Water is arguably the most essential basic human need. Widely-accepted scientific observations recognize that the average human can typically last just three to four days in the absence of water.
Rural, suburban, and urban residential areas are all suited on networks of underground pipes and tubing that protects electrical wiring, houses cables that transmit Internet connections, and even contains commodities like natural gas and water.
Water is by far the most important utility: running water is used to route human excrement and urine, clean water is used to take showers and baths, and fills up cookware and cups for cooking and drinking.
Virtually all local governments, at least those in the United States of America, treat unpotable water through various processes. Water that otherwise cannot be consumed safely is boiled, distilled, filtered, and subject to the inclusion of additives like fluoride and chlorine.
Government-operated water filtration systems just might be the eighth wonder of the modern world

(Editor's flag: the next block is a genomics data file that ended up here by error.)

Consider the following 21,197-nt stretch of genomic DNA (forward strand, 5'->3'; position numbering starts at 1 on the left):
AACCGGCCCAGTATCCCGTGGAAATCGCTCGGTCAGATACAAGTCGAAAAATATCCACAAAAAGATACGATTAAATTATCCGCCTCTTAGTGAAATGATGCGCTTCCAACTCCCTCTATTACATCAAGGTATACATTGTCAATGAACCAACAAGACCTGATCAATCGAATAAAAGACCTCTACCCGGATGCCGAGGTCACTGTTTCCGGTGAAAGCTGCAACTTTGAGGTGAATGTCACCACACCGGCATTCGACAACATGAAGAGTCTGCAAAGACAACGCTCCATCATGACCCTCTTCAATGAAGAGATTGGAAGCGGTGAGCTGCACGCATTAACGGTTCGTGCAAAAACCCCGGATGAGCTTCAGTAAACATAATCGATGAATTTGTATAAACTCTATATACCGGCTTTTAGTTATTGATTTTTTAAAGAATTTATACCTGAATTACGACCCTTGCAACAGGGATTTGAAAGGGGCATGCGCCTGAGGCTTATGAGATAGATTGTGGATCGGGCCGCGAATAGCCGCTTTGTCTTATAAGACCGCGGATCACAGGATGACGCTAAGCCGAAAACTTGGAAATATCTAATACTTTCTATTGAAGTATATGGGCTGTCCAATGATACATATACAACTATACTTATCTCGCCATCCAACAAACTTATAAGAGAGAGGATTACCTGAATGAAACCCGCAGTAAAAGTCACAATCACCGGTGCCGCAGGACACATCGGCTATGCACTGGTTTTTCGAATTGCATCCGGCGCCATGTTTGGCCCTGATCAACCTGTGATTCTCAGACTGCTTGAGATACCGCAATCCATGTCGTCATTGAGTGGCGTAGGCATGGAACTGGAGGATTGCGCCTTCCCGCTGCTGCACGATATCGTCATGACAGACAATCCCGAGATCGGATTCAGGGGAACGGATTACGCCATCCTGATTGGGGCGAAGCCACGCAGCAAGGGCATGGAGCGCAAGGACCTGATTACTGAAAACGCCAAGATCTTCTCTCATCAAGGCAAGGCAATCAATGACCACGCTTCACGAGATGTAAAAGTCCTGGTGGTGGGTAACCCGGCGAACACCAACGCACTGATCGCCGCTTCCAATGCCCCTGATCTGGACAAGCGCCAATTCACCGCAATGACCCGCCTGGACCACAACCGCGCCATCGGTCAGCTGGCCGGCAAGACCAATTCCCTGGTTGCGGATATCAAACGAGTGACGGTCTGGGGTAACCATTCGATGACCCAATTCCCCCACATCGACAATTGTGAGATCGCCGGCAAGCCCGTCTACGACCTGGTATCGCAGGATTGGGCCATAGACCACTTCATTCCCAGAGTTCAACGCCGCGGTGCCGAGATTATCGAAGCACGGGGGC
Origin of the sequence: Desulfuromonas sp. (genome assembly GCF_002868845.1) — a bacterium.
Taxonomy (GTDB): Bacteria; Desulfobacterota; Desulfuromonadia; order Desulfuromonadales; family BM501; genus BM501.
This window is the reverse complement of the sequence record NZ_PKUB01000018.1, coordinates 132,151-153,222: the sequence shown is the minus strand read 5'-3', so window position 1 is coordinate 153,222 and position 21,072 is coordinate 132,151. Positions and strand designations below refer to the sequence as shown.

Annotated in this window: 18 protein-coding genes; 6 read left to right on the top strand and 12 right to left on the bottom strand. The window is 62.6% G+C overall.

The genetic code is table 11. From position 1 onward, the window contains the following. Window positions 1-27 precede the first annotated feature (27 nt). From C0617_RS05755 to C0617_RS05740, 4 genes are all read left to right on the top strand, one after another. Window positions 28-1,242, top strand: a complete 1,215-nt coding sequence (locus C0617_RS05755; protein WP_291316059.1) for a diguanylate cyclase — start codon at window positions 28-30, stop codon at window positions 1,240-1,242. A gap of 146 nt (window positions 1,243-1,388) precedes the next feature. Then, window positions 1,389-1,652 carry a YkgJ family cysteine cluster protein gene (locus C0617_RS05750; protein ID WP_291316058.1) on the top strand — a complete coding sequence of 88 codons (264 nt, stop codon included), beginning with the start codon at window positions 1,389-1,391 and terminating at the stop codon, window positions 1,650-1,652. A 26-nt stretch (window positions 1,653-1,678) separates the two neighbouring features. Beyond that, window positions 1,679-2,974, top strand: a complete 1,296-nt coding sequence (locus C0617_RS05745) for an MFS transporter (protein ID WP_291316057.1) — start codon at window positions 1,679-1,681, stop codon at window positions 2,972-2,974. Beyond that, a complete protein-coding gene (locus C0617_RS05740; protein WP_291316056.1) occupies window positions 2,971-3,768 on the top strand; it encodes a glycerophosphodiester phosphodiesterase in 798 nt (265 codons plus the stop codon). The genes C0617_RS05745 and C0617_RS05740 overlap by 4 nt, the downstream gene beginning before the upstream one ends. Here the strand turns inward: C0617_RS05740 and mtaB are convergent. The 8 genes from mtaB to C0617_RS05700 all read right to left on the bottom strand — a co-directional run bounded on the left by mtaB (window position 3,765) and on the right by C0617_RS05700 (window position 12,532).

Residents of countries including Pakistan, Ghana, Nepal, Ethiopia, and Uganda aren’t privy to common sources of treated water that are considered safe to consume. Residents of other third-world, undeveloped countries around the planet also aren’t widely privileged to water sources in homes, businesses, and government bureaus. Unfortunately, these troubled people are faced with far more than dirty, muddy, foul-tasting water; consuming untreated water can result in diarrhea, loose stools, vomiting, intense nausea, and even death.
Fortunately, community members can take precautions in the name of keeping local water supplies clean
Although most people know not to flush tampons, feminine hygiene pads, baby wipes, and paper towels down toilet drains, others are none the wiser. The repeated disposal of these products through the toilet cause plumbing problems, as they often fail to disintegrate and decompose like toilet paper or human droppings. Even powerful, industrial-use toilets are not able to handle these products appropriately. Never flush them; always throw them away.
Virtually the only substantial piles of droppings found on the ground will belong to dogs. Even though just one species deposits fair amounts of feces on the open earth, all pet owners and even people without pets should strive to pick up all canine feces. Rainwater causes bacteria that can cause digestive issues to run into shared water supplies.